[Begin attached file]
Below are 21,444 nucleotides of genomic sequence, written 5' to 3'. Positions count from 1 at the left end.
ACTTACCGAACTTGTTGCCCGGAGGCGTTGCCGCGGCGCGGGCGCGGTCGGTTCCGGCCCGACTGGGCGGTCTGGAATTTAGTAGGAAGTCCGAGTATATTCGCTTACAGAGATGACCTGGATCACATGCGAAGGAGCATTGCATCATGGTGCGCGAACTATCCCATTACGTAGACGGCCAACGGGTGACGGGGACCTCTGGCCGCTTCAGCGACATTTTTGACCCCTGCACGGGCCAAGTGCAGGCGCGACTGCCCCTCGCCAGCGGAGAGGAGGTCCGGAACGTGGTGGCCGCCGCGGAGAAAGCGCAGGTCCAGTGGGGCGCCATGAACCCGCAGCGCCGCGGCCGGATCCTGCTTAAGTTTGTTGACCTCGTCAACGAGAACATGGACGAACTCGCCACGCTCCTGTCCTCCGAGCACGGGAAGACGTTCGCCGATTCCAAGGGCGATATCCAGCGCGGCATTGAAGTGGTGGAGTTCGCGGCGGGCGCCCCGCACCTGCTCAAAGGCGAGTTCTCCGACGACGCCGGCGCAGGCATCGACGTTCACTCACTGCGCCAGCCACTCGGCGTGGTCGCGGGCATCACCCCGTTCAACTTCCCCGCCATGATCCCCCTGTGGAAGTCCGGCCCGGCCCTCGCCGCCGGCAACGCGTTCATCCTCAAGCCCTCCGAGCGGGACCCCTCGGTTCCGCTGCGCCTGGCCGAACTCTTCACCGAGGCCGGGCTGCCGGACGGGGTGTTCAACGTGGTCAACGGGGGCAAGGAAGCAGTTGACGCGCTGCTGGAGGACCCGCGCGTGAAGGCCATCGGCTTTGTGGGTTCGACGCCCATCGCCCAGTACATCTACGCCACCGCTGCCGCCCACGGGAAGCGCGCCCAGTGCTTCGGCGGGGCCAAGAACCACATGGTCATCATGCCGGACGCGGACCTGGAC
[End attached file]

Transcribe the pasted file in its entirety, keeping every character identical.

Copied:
Below are 21,444 nucleotides of genomic sequence, written 5' to 3'. Positions count from 1 at the left end.
ACTTACCGAACTTGTTGCCCGGAGGCGTTGCCGCGGCGCGGGCGCGGTCGGTTCCGGCCCGACTGGGCGGTCTGGAATTTAGTAGGAAGTCCGAGTATATTCGCTTACAGAGATGACCTGGATCACATGCGAAGGAGCATTGCATCATGGTGCGCGAACTATCCCATTACGTAGACGGCCAACGGGTGACGGGGACCTCTGGCCGCTTCAGCGACATTTTTGACCCCTGCACGGGCCAAGTGCAGGCGCGACTGCCCCTCGCCAGCGGAGAGGAGGTCCGGAACGTGGTGGCCGCCGCGGAGAAAGCGCAGGTCCAGTGGGGCGCCATGAACCCGCAGCGCCGCGGCCGGATCCTGCTTAAGTTTGTTGACCTCGTCAACGAGAACATGGACGAACTCGCCACGCTCCTGTCCTCCGAGCACGGGAAGACGTTCGCCGATTCCAAGGGCGATATCCAGCGCGGCATTGAAGTGGTGGAGTTCGCGGCGGGCGCCCCGCACCTGCTCAAAGGCGAGTTCTCCGACGACGCCGGCGCAGGCATCGACGTTCACTCACTGCGCCAGCCACTCGGCGTGGTCGCGGGCATCACCCCGTTCAACTTCCCCGCCATGATCCCCCTGTGGAAGTCCGGCCCGGCCCTCGCCGCCGGCAACGCGTTCATCCTCAAGCCCTCCGAGCGGGACCCCTCGGTTCCGCTGCGCCTGGCCGAACTCTTCACCGAGGCCGGGCTGCCGGACGGGGTGTTCAACGTGGTCAACGGGGGCAAGGAAGCAGTTGACGCGCTGCTGGAGGACCCGCGCGTGAAGGCCATCGGCTTTGTGGGTTCGACGCCCATCGCCCAGTACATCTACGCCACCGCTGCCGCCCACGGGAAGCGCGCCCAGTGCTTCGGCGGGGCCAAGAACCACATGGTCATCATGCCGGACGCGGACCTGGAC